Bad Timing – Waiting too Long to Sell a Pharmacy Can Cost you a Fortune

When making the decision whether to sell your business there are three types of timing considerations:

  1. Your personal timing
  2. Your company’s timing
  3. The nature of the economic climate

    To achieve perfect timing, you would be mentally prepared to sell when the company is coming off several great years.  In addition, interest rates would be low, financing would be readily available, capital gains taxes would be low and the local and national economies would be in growth mode.  When will that happen next? Nobody knows.

    An example of how the economic climate can affect business valuations

    Let’s take a look at what General Electric (GE) has experienced primarily due to the economic climate since the fall of 2007.  If you owned 10,000 shares of GE stock on 10/31/07, it was worth $411,600.  One year later, it was worth $172,900, two years later $134,400, three years later $155,100 and four years later, on 10/31/11, it was worth $167,100.  The stock lost 58% of its value in the first year, and since then has continued its downward trend.  GE lagged the overall market since the market crash in the fall of 2008 through the fall of 2011, but it is very representative of how quickly things can change and how difficult it is to recover.

    Your small business valuation can fluctuate greatly from year-to-year

    Much like the stock market, business valuations are dynamic, not static.  Small business valuations are primarily driven by EBIDA, which can fluctuate a fair amount from year to year due to changes in RX volumes, competitors and reimbursements. 

    The economic climate is unpredictable

    It is definitely better if you can sell coming off good years for your company and in a favorable economic climate.  But even the experts can’t predict what the economy will do in the short-term or the long-term.  As I write this, we are in a period of high inflation and low unemployment. That could change tomorrow.

    Business values decline much faster than they recover

    When your company’s results are down, your business valuation goes down immediately.  It usually takes three years of improving results to significantly increase your business valuation, whereas one bad year can immediately and significantly decrease the value of the business.  At first glance, that doesn’t seem fair.  (It is fair and can be explained, perhaps in a future article on this website.

    The timing of a decision to sell is a personal decision

    So, when should you sell?  Only you can make that decision.  One of the most important things to do to achieve flexibility in the timing of your decision is to Overcome the Power of Inertia and start planning for the sale of your business regardless of when you might sell.  You need to identify the obstacles to a successful sale and address/mitigate them.  Doing so enables you to be confident of a successful sale when you determine the personal timing is right for you.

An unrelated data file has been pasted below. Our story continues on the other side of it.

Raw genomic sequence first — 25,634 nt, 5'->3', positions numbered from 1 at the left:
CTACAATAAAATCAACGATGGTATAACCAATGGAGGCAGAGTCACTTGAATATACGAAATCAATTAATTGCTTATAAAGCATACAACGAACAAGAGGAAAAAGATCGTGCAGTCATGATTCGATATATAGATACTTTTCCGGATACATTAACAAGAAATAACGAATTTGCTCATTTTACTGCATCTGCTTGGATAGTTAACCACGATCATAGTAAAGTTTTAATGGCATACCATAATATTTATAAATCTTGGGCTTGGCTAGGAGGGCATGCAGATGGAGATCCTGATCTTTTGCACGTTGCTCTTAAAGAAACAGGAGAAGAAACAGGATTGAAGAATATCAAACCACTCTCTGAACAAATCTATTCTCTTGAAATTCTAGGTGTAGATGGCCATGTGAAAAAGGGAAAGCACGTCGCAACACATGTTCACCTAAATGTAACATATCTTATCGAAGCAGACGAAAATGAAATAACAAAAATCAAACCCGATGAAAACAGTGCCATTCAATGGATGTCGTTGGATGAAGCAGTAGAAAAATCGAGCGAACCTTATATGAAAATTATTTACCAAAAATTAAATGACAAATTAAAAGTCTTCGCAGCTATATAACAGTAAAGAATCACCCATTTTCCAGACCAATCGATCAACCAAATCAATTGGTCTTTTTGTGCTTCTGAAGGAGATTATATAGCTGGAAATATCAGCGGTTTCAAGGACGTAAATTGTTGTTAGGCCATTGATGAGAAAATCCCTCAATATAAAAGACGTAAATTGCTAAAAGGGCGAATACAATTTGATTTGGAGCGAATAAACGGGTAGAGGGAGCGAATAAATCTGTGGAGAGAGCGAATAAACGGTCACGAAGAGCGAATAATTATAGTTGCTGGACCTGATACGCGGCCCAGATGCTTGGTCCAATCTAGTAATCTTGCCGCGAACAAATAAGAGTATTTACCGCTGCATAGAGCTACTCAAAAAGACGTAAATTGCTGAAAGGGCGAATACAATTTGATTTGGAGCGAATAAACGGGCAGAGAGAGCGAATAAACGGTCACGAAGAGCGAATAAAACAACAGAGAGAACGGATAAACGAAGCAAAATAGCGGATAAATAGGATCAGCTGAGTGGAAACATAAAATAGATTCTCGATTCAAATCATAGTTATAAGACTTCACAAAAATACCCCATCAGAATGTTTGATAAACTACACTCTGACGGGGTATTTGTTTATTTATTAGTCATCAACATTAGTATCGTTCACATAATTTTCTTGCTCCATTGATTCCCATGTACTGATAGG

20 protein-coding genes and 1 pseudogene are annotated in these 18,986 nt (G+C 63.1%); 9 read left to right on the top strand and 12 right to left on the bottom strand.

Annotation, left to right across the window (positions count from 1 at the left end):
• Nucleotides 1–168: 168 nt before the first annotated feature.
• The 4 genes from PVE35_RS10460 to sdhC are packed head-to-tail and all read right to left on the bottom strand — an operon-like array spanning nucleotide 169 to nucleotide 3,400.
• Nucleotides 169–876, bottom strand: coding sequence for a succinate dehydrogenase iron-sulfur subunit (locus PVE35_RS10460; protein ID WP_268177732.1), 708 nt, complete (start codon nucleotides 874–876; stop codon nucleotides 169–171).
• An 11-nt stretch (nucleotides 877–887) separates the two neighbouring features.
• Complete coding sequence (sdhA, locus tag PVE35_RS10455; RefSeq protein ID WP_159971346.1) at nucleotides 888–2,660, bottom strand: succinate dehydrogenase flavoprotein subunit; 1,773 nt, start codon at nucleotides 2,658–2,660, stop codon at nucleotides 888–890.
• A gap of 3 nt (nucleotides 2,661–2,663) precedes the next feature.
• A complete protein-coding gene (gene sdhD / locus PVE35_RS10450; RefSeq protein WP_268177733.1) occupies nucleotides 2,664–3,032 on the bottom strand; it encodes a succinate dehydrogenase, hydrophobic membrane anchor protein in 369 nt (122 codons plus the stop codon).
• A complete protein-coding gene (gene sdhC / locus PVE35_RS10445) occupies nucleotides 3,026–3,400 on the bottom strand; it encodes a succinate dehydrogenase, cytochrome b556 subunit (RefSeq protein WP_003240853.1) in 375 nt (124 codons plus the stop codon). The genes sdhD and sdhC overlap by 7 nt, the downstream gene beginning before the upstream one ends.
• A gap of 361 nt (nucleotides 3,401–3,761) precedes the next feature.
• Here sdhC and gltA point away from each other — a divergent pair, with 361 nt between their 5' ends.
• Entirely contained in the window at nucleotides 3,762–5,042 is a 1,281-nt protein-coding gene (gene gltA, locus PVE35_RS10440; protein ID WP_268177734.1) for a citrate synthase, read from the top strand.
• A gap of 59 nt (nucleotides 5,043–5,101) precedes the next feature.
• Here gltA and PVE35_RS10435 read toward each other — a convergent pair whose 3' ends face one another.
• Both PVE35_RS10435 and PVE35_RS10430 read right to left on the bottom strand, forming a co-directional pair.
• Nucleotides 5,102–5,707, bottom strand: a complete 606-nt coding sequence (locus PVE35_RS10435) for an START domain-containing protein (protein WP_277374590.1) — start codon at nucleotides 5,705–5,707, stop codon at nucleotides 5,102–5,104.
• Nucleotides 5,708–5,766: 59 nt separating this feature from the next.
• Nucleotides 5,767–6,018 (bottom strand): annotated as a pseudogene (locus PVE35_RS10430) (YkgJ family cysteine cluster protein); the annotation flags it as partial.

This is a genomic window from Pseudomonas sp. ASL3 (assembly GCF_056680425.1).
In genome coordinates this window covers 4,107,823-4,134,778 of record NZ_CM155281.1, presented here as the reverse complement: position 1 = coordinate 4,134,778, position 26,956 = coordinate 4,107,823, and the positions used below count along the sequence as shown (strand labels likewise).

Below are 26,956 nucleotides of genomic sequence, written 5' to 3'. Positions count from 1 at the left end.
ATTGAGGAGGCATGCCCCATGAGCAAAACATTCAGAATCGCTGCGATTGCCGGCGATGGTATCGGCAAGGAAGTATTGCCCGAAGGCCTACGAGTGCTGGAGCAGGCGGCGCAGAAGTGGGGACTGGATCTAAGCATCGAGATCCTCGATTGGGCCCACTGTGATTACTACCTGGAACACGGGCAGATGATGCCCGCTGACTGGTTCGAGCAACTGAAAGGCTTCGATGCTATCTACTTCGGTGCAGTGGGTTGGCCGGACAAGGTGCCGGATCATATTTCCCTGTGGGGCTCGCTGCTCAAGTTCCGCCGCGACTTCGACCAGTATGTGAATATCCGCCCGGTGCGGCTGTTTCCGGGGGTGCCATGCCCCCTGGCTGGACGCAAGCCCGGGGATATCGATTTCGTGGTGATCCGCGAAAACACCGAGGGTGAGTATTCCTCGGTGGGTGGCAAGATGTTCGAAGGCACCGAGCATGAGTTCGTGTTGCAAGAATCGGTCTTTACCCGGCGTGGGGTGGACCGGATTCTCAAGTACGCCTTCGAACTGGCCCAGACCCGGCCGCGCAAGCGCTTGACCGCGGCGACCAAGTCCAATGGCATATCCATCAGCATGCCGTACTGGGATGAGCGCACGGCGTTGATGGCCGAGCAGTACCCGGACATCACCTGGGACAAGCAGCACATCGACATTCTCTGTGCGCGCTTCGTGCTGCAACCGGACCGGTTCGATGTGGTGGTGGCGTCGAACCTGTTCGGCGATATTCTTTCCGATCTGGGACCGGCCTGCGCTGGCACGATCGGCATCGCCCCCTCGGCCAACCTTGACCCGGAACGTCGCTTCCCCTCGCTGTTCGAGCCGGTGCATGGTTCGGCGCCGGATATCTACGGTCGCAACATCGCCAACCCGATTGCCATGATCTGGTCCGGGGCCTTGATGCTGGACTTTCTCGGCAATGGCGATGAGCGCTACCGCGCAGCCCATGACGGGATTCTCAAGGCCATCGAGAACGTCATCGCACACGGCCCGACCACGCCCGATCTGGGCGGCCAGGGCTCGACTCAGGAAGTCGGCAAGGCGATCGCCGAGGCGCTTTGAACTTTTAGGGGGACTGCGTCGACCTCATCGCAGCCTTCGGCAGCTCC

You should be aware that the best time to sell is when your business has had three good years in a row.  CAUTION – that shouldn’t stop you from selling at other times.  I’ve seen far too many owners hold onto their business way too long – many to the point where they were not saleable.

    Holding on to a business too long

    Too many owners think they can buck their negative trend and turn the business around.  It seldom happens, especially when an owner is experiencing burn-out symptoms.  A turn-around after a bad year requires a time investment of at least three years, and may require more.   That’s a huge commitment to ask of yourself if you are experiencing burn-out symptoms such as lack of enthusiasm for the daily activities you perform at your business; tiredness of doing the “same old, same old;” an overwhelming feeling that things are beyond your control; carelessness leading to mistakes/missed opportunities; or physical symptoms such as exhaustion, moodiness, or irritability.

    The most common timing mistake business owners make is trying to hold on and turn around declining results when they don’t really have the enthusiasm or mental drive to make it happen.  The turn-around effort can be stressful and lead to health problems that might further detrimentally affect the business value.  It can lead to a non-reversible downward spiral that ultimately results in a business that cannot be sold.  It happens often and it’s a shame.

    Is your commitment and enthusiasm to turn around your business waning?

    While it is hard to predict the future economic climate, it is easy to see a downward trend in your operating results.  Unless you are sure you have the drive to turn things around, it may be best to sell your business before the value declines further.  Ask yourself this:  “If I knew my business was declining over the past few years and I was unable to do anything about it, what’s going to change to provide me with the inner fortitude to take on such a large task?  Can I really generate the internal motivation to get it done?”

    If your commitment and enthusiasm for a turn-around isn’t similar to the feelings you had when you started or acquired the business years ago, you should consider selling your business in the short term.

    If you want to know if it’s a good time to sell your business, give ColonyRX a call.